- Pumpkins – They aren’t just for carving: Slimy, Gross, Fun!
Pumpkin carving is always messy, so I made sure to prepare a work space that allowed the kids to get messy, while keeping my kitchen fairly clean. To do this I cut a large, outdoor garbage bag down the sides, opened it up, and laid it on the kitchen floor. You could also set-up outside if it’s a beautiful day.
Next, I put together several cookie sheets with various measuring cups, spoons and other small bowls – I love a good a sensory table. This type of set-up allows the kids to utilize pouring and scooping motions while playing, which are wonderful teaching tools for creative play, not to mention promote cognitive skills.
The Cutting of the Pumpkin
After cutting off the top of the pumpkin, I let the children each take turns dipping their hands in, feeling around and pulling up the insides of the pumpkin. Be sure to use nature’s best tools, your hands, to remove all of the pumpkin seeds. Next have your children help sort the pulp from the seeds, and rinse the pumpkin seeds for a true sensory experience!
You’ll find this sensory activity isn’t for every child. While some children dig in with no problem , others hesitate because of the way the pumpkin feels. Providing rubber gloves can help give the kids who hesitate the courage to explore. Or, you can place the innards inside a Ziploc gallon bag. This allows the kids to explore the textures without the boundaries of sensory aversions.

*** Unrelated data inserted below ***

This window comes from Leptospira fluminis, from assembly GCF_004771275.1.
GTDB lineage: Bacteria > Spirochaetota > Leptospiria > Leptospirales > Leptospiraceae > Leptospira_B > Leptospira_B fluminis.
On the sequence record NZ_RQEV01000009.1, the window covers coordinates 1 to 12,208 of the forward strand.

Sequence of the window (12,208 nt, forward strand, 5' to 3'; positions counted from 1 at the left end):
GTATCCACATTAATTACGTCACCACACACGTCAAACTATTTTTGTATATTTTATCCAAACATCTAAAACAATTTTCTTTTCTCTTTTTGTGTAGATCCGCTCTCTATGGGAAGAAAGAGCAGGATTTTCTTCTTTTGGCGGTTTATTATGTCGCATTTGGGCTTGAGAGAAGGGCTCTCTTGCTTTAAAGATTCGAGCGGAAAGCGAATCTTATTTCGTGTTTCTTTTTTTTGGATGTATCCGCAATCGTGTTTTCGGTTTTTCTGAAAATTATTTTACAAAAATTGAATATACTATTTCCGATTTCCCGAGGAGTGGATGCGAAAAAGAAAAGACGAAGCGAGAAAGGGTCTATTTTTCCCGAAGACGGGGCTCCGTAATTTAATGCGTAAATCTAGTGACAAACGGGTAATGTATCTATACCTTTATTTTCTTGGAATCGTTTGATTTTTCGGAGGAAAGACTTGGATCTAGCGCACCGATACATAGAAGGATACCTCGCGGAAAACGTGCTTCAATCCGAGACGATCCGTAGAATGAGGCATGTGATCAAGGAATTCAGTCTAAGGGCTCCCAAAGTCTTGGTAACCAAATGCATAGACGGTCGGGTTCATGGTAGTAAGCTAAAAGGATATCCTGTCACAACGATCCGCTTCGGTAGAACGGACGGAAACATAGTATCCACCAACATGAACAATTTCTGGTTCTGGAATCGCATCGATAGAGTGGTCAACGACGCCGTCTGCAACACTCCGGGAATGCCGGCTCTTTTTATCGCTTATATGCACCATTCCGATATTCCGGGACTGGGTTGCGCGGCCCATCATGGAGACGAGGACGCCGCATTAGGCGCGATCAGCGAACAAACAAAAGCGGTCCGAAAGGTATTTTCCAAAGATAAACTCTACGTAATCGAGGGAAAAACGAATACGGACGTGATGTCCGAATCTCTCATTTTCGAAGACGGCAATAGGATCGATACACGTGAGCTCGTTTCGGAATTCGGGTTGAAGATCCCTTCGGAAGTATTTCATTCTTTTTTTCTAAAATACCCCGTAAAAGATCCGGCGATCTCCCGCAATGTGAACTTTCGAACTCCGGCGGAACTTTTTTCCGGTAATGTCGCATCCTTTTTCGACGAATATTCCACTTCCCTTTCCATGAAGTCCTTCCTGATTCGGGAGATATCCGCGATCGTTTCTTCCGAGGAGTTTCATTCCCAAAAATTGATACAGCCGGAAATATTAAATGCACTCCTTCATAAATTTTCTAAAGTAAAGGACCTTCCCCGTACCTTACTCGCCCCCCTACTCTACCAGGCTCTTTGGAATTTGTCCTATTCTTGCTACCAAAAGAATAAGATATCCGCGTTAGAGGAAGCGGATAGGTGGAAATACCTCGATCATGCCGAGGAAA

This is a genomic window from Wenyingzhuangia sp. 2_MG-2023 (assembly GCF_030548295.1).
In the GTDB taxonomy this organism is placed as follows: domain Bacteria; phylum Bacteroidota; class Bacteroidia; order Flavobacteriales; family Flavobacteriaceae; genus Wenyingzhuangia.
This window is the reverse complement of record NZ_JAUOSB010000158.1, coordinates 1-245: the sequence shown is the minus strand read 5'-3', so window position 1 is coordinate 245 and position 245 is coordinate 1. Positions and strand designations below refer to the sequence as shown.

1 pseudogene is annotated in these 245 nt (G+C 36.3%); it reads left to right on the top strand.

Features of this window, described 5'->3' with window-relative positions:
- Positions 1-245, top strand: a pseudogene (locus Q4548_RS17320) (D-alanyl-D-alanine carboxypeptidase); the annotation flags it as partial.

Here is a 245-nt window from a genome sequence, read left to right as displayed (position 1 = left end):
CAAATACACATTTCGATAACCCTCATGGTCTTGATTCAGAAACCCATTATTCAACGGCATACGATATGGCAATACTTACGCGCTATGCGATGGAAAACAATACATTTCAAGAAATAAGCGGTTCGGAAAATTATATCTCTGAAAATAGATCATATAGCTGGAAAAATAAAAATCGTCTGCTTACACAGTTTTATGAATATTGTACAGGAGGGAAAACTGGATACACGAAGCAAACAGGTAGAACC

After counting all of our pumpkin seeds, I put the pumpkin seeds into a Ziploc gallon bag for another tactile experience. This is a great way for very young children to play creatively with the pumpkins. Plus, you don’t have to worry about them putting anything into their mouths. For added insurance on durability, close off the top of the bag with packaging tape or duct tape.
After we sorted all of the seeds from the pulp, I placed the insides of our pumpkin into one Ziploc gallon bag, and our seeds into another. The density of the pulp gave me a great idea; I could turn this sensory activity into an I Spy game!
I Spy – Fun Games to play creatively with your pumpkin
To make the game, you will need to find several, small items that can “hide” inside the pulp, but can be discovered without harming the bag with pokes or tears. I was able to find several small, household, everyday items.
Step 1: Simply place your items inside the bag with the pulp and mix around. To help keep things organized, I wrote out a list of the items inside the bag, and my children had to try and find each item on the list. If we couldn’t find an item, we skipped it and came back.
For my 2-year-old, I had her tell me what she objects she was finding and I checked the items off the list. This gave her the feeling of empowerment by saying, “look what I found!”
*Note: When we tried to have more playtime on the next day we found that the pumpkin pulp had liquefied, and no longer smelled like pumpkin pie!”! Maybe I should have refrigerated it? The kids loved this activity, so we will be playing again with our next pumpkin carving session!